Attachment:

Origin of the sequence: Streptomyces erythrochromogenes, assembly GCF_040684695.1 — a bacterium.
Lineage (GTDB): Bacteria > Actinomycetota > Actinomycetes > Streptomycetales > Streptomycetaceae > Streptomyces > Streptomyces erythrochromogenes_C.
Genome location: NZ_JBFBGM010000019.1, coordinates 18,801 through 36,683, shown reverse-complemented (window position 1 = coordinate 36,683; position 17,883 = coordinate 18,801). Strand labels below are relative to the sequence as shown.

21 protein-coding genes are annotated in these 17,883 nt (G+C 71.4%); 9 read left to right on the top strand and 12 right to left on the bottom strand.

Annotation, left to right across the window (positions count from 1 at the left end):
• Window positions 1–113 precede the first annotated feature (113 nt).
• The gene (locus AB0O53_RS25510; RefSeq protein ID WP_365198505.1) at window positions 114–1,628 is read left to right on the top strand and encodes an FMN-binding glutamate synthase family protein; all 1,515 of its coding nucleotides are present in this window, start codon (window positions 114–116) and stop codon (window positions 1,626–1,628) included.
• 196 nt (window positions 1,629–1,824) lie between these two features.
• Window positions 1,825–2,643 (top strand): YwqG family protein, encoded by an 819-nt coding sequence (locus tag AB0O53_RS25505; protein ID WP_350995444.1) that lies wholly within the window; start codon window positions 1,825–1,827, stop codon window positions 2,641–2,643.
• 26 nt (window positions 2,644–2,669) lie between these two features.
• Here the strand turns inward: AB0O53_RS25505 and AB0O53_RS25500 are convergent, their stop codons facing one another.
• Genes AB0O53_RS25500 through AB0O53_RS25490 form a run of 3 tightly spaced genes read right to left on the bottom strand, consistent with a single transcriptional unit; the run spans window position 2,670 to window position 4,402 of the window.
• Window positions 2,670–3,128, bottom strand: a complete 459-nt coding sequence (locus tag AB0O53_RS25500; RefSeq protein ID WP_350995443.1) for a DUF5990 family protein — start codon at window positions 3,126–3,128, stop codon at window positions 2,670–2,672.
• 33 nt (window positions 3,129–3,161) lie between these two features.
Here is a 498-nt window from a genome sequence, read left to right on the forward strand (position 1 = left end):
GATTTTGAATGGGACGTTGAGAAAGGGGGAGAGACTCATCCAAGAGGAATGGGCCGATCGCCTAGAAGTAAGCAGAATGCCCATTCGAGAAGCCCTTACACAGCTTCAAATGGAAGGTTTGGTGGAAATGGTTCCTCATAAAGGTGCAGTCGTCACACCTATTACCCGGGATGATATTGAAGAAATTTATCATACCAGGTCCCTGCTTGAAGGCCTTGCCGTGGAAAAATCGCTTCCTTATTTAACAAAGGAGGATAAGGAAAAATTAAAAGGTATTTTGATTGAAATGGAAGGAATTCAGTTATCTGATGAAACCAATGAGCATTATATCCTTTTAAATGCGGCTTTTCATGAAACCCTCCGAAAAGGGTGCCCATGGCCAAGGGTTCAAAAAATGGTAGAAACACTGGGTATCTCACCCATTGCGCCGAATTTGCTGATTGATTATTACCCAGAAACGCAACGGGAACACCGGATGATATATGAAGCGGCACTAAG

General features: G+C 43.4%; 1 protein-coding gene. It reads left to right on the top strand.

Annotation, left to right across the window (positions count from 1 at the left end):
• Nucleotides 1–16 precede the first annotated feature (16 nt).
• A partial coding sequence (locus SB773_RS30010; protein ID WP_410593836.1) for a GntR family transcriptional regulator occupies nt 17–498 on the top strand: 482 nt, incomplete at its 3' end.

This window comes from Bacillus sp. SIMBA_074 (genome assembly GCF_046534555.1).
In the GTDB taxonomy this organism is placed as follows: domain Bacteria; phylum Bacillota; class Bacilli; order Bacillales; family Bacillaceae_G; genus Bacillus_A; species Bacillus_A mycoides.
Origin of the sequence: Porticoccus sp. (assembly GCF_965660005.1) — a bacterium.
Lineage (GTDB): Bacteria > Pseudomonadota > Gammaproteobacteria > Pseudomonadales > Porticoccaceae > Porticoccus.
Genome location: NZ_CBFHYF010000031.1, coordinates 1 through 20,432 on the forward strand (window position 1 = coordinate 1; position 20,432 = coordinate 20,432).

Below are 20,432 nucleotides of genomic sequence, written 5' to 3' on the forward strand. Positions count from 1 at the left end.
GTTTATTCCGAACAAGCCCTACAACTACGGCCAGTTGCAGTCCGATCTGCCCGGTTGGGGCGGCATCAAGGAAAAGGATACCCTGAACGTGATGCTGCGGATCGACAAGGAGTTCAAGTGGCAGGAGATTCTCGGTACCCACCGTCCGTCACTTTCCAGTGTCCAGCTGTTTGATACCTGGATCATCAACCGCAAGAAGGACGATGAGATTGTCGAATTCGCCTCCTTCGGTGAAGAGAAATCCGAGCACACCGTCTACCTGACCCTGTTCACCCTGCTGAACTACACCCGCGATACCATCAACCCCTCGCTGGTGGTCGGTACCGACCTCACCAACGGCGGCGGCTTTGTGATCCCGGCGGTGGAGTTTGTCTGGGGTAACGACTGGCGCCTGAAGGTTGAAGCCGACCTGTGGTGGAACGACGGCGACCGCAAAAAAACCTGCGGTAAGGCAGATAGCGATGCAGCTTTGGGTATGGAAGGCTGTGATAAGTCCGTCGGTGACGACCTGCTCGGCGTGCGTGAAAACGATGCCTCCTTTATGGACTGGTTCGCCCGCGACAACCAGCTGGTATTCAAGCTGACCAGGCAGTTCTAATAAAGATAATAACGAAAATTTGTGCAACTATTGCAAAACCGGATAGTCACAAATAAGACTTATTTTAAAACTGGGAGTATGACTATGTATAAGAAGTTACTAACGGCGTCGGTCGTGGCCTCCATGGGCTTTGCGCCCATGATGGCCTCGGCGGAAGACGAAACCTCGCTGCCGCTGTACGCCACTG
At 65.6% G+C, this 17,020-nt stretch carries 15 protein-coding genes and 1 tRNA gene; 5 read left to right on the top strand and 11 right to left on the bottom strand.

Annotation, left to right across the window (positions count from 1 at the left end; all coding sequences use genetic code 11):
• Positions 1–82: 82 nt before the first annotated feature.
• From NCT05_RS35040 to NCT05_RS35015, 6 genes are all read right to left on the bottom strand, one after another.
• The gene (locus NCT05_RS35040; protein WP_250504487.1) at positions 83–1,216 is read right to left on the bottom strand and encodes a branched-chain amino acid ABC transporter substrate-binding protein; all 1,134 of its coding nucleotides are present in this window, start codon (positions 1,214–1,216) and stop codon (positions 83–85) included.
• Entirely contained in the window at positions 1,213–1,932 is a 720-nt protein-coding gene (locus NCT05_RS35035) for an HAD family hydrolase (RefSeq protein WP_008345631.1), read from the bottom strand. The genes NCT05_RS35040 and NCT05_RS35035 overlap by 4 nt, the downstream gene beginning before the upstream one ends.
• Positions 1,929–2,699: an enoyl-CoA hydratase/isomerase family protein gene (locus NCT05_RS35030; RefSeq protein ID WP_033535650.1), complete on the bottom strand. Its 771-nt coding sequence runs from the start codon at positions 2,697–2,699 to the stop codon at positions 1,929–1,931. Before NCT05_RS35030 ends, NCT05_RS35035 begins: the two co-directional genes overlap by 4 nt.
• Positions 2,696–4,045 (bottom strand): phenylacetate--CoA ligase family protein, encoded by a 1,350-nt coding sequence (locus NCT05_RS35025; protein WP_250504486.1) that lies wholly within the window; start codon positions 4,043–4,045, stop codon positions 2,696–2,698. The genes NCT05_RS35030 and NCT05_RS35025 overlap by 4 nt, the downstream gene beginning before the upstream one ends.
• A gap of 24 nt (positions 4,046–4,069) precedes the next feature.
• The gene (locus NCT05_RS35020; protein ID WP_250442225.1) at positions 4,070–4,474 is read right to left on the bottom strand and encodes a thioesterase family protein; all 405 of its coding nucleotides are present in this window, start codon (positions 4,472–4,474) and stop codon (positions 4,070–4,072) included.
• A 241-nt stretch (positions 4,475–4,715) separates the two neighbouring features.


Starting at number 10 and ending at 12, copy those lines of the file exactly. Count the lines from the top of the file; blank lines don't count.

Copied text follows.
• 26 nt (window positions 2,644–2,669) lie between these two features.
• Here the strand turns inward: AB0O53_RS25505 and AB0O53_RS25500 are convergent, their stop codons facing one another.
• Genes AB0O53_RS25500 through AB0O53_RS25490 form a run of 3 tightly spaced genes read right to left on the bottom strand, consistent with a single transcriptional unit; the run spans window position 2,670 to window position 4,402 of the window.